Smart Windows Made with Silk

Smart Windows Made with Silk

Author: ChemViews

Silk threads have been used in the textile industry for centuries. However, silk is also a promising base for the design of new materials with applications in areas such as biomaterials, optics, photonics, and electronics.

Rui F. P. Pereira, Verónica de Zea Bermudez, University of Trás-os-Montes e Alto Douro, Vila Real, Portugal, and colleagues have developed polymer electrolytes (PEs) based on the protein silk fibroin (SF) and tested them in smart window prototypes.

The team used silkworm cocoons to produce silk fibers, which were dissolved in LiBr solution at 60 ºC to produce a silk fibroin solution. They synthesized a non-doped SF film and two Li+-doped films from the fibroin using LiTFSI (lithium bis(trifluoromethanesulfonyl)imide) and LiBF4, respectively. Glycerol was added as a plasticizer, and the reactant solutions were cast onto petri dishes and dried at room temperature over 72 hours to give the desired films.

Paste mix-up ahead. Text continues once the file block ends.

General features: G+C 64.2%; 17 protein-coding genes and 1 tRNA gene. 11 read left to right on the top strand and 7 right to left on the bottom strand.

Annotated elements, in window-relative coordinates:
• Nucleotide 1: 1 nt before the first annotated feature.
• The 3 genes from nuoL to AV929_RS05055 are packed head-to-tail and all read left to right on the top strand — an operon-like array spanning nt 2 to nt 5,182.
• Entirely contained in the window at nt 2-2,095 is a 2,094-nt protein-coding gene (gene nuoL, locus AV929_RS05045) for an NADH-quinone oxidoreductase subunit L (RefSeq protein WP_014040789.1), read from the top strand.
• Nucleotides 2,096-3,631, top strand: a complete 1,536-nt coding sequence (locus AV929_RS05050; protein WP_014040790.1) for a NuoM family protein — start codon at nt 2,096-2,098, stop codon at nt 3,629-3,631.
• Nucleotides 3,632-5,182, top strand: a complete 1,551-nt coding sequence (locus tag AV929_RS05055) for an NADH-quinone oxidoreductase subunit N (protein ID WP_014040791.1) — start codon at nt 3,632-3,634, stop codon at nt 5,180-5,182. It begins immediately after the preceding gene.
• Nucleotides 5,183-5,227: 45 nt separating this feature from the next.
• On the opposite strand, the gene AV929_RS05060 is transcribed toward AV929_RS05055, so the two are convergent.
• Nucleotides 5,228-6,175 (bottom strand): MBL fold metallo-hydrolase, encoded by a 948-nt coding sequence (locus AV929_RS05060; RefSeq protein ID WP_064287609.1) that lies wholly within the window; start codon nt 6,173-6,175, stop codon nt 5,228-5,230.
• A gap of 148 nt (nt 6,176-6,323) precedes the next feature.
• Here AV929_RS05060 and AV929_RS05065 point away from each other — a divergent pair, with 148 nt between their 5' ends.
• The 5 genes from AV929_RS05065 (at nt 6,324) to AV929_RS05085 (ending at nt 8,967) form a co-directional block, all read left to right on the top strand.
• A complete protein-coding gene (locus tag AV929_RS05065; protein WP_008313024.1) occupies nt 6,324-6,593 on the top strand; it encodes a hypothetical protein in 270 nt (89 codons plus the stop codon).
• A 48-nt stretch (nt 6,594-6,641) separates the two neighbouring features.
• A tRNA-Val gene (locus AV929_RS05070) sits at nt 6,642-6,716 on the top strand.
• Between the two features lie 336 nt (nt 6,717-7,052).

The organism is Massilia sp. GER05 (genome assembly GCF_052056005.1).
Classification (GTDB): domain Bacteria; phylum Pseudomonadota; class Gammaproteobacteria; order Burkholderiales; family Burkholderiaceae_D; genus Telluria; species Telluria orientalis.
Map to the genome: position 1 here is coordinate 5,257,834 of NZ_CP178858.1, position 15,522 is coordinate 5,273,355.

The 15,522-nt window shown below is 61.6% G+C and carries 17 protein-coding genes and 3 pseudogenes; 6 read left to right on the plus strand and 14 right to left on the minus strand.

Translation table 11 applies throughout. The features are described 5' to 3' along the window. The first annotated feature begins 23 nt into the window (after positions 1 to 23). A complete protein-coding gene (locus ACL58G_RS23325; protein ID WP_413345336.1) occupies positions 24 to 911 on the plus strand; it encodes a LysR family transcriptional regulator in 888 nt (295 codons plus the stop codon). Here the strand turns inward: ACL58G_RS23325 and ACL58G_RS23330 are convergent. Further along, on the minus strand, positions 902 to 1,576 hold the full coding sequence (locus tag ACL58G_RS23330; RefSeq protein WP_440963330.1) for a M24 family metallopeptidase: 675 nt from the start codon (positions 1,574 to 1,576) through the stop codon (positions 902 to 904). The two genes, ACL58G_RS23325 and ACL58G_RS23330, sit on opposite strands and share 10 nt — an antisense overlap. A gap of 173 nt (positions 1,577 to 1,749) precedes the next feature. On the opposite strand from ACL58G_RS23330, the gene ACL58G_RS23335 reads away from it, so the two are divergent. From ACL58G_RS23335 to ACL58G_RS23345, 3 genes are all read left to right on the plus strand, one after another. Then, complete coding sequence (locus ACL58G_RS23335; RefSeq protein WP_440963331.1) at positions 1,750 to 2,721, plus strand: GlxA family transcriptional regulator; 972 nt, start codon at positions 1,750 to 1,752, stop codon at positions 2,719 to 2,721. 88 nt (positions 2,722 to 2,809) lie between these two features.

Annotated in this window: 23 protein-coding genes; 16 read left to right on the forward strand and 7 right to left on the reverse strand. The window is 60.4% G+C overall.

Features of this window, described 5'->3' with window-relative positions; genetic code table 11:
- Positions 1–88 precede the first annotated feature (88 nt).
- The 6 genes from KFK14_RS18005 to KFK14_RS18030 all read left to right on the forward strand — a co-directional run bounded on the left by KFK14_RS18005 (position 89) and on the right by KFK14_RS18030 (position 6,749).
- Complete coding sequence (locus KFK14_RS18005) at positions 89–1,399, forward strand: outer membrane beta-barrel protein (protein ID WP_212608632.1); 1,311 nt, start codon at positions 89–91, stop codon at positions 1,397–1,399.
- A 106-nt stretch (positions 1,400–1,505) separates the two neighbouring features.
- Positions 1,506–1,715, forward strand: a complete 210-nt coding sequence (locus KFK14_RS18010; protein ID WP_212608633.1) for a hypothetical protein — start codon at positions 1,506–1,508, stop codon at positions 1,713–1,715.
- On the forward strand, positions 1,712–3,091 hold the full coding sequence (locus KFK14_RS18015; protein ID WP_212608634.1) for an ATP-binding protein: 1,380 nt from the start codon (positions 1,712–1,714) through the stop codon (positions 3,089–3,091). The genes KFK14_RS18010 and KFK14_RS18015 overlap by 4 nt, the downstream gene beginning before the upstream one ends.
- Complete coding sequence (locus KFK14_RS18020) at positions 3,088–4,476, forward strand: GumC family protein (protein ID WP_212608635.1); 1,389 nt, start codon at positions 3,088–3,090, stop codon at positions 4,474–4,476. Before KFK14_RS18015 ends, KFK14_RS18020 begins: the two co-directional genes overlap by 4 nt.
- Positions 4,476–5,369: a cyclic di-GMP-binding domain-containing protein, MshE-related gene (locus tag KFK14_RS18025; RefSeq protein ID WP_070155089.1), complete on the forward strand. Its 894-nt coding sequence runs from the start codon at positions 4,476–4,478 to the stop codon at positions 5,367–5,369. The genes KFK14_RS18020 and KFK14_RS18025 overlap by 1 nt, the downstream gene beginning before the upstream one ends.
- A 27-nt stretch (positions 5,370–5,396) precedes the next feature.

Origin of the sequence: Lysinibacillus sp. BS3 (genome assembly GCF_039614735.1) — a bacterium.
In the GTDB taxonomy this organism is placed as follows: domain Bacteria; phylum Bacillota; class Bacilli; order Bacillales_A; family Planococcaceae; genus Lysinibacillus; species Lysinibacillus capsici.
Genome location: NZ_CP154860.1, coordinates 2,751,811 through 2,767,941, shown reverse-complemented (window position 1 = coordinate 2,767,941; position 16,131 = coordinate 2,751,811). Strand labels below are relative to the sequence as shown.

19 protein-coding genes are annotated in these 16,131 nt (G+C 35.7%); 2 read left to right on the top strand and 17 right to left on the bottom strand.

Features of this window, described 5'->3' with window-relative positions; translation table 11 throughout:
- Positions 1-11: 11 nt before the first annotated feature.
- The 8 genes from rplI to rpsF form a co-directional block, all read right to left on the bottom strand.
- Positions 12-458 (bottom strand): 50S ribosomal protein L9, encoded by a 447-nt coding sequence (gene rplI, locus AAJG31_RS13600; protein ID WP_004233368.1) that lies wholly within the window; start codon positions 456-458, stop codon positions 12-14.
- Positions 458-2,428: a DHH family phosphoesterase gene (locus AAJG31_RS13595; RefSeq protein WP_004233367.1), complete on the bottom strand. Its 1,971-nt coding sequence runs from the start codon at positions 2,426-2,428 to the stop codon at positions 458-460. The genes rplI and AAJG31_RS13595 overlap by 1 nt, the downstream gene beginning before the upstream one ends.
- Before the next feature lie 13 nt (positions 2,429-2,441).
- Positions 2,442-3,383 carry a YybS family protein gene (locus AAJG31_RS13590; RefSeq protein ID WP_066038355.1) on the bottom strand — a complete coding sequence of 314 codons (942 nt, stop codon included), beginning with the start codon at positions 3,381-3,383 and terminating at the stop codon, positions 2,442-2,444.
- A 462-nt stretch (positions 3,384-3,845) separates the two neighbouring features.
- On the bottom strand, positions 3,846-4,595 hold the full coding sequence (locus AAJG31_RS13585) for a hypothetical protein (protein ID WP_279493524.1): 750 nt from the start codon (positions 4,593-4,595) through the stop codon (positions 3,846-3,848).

The transparent films were then used as polymer electrolytes in electrochromic smart windows, which can be darkened by applying a voltage. The proof-of-concept devices had very fast switching times and good stability and cyclability. According to the researchers, these results might help to find new design approaches for silk-based materials, especially in energy-related applications.


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